An online resource based on the award-winning nature guide – maryholland505@gmail.com

Posts tagged “carnivorous plants

Pitcher Plant Flowers

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The Pitcher Plant (Sarracenia purpurea) is a well-known carnivorous plant of bogs. It gets some of its nutrients by trapping and drowning prey in rain water that is caught inside a modified leaf that forms a cup. While most people are familiar with the leaves of Pitcher Plants, unless you visit a bog in June, you’re not likely to see their unique flower. It is curved over when it’s mature and its sepals (modified leaves that protect the bud and are located above the petals in these photographs) are red-purple and pointed; the petals are red and rounded. An approaching insect would be guided into the flower between two of the sepals–it would land on a petal and climb into the flower onto the umbrella-shaped stigma (the sticky top of the female pistil) which I inverted in one photograph in order to show the male pollen-producing stamens. An insect entering the flower would brush against the stamens, collecting pollen on its back while pollen from a previously-visited Pitcher Plant would fall off the insect onto the sticky stigma on which it was standing, pollinating the flower.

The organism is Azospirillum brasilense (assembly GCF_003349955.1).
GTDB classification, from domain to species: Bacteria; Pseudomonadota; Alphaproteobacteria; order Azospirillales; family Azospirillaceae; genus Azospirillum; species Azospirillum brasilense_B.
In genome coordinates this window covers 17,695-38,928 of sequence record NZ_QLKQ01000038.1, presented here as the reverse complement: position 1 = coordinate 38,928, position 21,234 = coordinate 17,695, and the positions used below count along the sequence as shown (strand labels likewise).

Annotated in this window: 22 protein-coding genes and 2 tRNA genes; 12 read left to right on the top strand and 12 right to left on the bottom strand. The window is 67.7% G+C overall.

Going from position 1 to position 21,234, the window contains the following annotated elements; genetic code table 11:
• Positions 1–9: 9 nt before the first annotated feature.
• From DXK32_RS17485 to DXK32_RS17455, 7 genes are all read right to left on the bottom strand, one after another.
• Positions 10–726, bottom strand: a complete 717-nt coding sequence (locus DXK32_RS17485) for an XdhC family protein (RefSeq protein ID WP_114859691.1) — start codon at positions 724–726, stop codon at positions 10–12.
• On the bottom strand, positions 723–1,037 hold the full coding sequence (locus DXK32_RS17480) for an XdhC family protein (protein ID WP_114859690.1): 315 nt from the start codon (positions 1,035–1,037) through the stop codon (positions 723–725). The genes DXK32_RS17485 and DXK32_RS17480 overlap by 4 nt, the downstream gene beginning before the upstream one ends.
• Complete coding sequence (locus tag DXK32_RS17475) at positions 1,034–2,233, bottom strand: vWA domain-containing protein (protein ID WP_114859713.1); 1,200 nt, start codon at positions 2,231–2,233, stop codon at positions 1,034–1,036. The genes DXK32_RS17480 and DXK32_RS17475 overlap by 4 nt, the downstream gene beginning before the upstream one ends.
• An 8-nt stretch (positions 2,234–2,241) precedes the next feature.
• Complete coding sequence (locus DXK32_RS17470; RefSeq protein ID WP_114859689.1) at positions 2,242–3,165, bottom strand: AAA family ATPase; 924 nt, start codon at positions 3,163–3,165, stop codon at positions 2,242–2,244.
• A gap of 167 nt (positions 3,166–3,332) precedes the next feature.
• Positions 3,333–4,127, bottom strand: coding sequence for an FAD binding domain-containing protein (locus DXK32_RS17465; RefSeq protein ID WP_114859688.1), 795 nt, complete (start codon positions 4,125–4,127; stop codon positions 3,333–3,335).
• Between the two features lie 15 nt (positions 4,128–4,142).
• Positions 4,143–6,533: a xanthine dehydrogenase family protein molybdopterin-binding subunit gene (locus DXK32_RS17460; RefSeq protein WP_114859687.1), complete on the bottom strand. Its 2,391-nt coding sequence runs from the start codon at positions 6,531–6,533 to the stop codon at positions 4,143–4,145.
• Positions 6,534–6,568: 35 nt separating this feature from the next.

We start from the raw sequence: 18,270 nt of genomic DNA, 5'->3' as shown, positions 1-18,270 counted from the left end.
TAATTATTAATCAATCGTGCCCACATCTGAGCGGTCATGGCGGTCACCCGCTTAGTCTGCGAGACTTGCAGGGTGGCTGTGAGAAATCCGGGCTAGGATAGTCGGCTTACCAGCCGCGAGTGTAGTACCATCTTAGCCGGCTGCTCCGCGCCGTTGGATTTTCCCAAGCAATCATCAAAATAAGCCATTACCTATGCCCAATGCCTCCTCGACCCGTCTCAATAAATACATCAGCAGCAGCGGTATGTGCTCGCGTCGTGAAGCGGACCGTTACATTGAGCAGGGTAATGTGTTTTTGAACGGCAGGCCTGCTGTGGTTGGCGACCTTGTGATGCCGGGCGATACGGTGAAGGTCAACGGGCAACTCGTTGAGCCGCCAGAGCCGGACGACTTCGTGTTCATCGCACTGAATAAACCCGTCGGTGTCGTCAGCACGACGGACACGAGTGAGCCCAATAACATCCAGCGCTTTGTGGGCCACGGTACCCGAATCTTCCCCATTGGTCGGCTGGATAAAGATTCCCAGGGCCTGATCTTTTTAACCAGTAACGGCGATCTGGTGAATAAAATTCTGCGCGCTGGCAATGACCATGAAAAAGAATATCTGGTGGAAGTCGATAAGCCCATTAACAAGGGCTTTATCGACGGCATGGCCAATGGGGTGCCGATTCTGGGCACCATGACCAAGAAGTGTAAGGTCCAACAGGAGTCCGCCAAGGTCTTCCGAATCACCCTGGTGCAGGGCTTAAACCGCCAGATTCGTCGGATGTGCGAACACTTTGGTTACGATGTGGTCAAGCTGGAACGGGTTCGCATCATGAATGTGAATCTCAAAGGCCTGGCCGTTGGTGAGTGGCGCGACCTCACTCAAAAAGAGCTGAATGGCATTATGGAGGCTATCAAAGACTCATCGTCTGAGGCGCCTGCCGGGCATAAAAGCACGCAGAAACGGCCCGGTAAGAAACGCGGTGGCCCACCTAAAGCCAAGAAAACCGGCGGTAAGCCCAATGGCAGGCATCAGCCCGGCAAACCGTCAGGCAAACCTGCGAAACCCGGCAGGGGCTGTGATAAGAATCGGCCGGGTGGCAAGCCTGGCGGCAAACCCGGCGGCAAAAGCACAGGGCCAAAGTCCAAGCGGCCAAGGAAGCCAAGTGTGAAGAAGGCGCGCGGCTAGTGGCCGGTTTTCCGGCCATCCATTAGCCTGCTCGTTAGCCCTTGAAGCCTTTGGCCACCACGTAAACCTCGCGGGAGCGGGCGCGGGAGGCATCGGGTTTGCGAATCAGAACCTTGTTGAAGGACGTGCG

Common Bladderwort

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Common bladderwort is a carnivorous flowering plant – in amongst its finely-divided, submerged leaves, it possesses tiny sacs which were once thought to be flotation devices, but are actually highly specialized traps that capture, hold and digest food for the plant.   These sacs have a double-sealed, airtight door on one end.  When this door is closed, the sac, or bladder, expels water through its wall, creating a partial vacuum inside.  A leafy, feather-like structure hangs down adjacent to the door and the instant an organism bumps against this feathery trigger, it twists and breaks the seal of the door.  The vacuum inside causes water to rush in, pulling the victim along with it. As the bladder fills with water, the pressure is equalized inside and out and the door automatically closes, caging the plant’s prey.  This entire process takes 2/1000ths of a second.  As enzymes digest the prey, special cells in the bladder’s wall pump out the water and re-establish a partial vacuum inside, preparing the trap to spring again.